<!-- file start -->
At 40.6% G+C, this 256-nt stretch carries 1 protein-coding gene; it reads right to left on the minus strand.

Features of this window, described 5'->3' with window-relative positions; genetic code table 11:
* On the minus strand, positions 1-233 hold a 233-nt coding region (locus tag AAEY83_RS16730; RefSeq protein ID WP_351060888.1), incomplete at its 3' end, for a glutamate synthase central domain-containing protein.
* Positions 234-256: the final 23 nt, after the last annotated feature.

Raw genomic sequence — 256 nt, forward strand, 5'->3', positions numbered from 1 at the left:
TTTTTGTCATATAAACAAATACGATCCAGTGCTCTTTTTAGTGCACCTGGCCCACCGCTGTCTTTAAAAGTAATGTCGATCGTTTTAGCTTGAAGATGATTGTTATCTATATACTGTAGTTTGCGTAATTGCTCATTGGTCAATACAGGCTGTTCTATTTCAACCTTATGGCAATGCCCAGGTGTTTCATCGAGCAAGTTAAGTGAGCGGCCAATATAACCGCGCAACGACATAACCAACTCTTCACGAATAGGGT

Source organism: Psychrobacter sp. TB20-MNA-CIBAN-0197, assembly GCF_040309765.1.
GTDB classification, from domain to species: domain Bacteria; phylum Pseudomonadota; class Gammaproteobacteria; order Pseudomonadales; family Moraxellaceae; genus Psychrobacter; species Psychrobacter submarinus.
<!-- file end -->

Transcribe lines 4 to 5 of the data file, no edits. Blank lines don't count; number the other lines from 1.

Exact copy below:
* Positions 234-256: the final 23 nt, after the last annotated feature.

Raw genomic sequence — 256 nt, forward strand, 5'->3', positions numbered from 1 at the left: